We’ve also all seen, in recent years, what looks like previously unheard of (post-Vietnam, anyway) vulnerabilities for our military apparatus, in the our continuing struggles within Iraq and Afghanistan. But while the setbacks have been real, they have also been of a particular kind, the failure to easily or effectively implement counterinsurgency. This quite likely has a lot less to do with the nature of the United States and its military than it has to do with the nature of counterinsurgency. As you’ve read before, counterinsurgency is hard. It has little to do with a given country’s military power and can’t be fixed by the application of more dollars or more technology. Whatever the conflicts that might face us in our defense of Canada, or Western Europe, or Japan, or the Caribbean, or any of the states we protect militarily, we are unlikely to encounter similar conditions to the ones we find when we attempt to colonize liberate largely-Islamic, economically and infrastructurally devastated failed states.
Note too that our nuclear budget is not included, generally, in defense statistics, as our armament is paid for by the Department of Energy. And while I am broadly opposed to our continued possession of nukes, the fact remains that we have them, and the size and capability of this arsenal gives us a strategic advantage which is difficult to overestimate. Even if we were faced with a situation where simply the promise of the use of American military power to defend a favored state wasn’t enough to deter an aggressor, the fact that we are capable of making a genuine threat of nuclear destruction to any other country makes such aggression unlikely.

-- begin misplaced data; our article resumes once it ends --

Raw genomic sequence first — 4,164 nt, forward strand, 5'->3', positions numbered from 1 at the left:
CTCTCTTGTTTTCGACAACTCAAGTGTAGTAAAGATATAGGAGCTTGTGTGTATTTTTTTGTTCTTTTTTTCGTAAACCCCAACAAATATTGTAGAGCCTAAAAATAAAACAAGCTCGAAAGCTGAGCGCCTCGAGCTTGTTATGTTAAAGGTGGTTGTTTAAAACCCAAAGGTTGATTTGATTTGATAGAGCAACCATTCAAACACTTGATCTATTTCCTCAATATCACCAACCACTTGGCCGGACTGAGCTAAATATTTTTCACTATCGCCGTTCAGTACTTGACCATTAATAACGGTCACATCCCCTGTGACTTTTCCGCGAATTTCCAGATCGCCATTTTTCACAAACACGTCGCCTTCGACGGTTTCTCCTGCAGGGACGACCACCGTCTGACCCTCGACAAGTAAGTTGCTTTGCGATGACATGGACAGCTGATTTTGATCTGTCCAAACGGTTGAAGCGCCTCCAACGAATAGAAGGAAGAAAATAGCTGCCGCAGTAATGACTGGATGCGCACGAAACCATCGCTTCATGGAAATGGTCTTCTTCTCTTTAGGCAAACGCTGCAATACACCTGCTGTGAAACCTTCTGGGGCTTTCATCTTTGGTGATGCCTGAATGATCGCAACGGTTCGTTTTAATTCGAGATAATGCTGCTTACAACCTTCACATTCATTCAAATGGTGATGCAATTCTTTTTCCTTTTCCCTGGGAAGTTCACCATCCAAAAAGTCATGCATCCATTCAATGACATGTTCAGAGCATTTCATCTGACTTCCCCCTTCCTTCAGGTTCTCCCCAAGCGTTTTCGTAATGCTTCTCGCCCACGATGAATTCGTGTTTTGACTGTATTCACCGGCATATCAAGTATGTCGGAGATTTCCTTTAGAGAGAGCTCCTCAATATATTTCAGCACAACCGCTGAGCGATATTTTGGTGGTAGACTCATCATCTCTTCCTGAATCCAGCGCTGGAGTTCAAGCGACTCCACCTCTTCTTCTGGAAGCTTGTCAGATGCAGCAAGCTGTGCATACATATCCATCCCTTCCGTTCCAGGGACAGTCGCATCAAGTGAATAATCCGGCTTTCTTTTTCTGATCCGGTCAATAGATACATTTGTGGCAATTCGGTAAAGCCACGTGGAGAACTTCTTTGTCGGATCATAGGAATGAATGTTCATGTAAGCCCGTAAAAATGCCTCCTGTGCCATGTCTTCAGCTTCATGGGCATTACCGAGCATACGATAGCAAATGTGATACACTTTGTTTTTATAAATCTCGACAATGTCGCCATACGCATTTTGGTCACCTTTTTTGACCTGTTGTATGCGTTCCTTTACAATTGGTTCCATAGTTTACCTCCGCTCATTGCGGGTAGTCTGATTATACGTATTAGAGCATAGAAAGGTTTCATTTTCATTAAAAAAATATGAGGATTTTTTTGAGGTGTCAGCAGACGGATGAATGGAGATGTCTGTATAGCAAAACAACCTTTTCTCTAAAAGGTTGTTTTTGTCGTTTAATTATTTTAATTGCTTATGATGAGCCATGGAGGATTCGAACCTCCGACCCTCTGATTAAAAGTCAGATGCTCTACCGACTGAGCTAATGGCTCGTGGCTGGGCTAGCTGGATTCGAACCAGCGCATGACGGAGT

So while Will Wilkinson makes a good case for the possibility of conflict in the Arctic Circle, it isn’t as though our decision is between cutting the military budget or defending Canada from Russian aggression. We can do both; in fact, it seems we can do both quite comfortably and easily. That’s a function of the breadth of our military dominance, and a clue to even the most hard-headed hawk that perhaps our military budget has grown to the point of diminishing pragmatic returns.